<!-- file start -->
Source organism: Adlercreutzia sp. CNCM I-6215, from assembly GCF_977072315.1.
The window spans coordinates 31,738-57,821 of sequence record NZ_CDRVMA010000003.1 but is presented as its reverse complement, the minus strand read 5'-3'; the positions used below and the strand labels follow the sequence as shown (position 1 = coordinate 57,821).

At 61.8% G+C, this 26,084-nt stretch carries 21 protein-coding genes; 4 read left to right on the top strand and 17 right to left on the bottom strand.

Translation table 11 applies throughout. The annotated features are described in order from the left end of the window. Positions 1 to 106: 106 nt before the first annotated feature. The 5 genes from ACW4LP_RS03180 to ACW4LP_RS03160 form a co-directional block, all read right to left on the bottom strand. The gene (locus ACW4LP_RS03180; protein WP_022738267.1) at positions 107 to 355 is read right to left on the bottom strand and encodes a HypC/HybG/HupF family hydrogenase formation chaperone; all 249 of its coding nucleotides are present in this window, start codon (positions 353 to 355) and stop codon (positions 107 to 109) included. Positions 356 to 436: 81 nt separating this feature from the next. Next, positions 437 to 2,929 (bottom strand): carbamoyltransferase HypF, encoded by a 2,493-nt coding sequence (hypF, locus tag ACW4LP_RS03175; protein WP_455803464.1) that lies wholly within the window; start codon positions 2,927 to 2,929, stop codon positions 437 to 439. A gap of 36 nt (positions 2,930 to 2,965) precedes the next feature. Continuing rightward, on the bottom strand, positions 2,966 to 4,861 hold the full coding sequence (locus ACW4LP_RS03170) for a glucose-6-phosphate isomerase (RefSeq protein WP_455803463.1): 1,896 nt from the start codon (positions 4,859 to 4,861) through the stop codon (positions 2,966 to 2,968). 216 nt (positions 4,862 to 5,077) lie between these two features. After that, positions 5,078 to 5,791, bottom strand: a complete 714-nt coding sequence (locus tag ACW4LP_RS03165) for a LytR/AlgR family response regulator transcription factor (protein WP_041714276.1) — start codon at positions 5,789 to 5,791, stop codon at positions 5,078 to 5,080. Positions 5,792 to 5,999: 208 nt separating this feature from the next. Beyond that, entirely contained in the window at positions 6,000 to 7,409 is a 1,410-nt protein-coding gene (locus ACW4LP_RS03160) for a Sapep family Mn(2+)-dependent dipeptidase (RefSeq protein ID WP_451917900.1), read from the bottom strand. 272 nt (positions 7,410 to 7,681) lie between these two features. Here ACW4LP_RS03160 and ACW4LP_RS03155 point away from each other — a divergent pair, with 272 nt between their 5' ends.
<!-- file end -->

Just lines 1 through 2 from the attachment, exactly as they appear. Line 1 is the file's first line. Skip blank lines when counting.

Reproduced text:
Source organism: Adlercreutzia sp. CNCM I-6215, from assembly GCF_977072315.1.
The window spans coordinates 31,738-57,821 of sequence record NZ_CDRVMA010000003.1 but is presented as its reverse complement, the minus strand read 5'-3'; the positions used below and the strand labels follow the sequence as shown (position 1 = coordinate 57,821).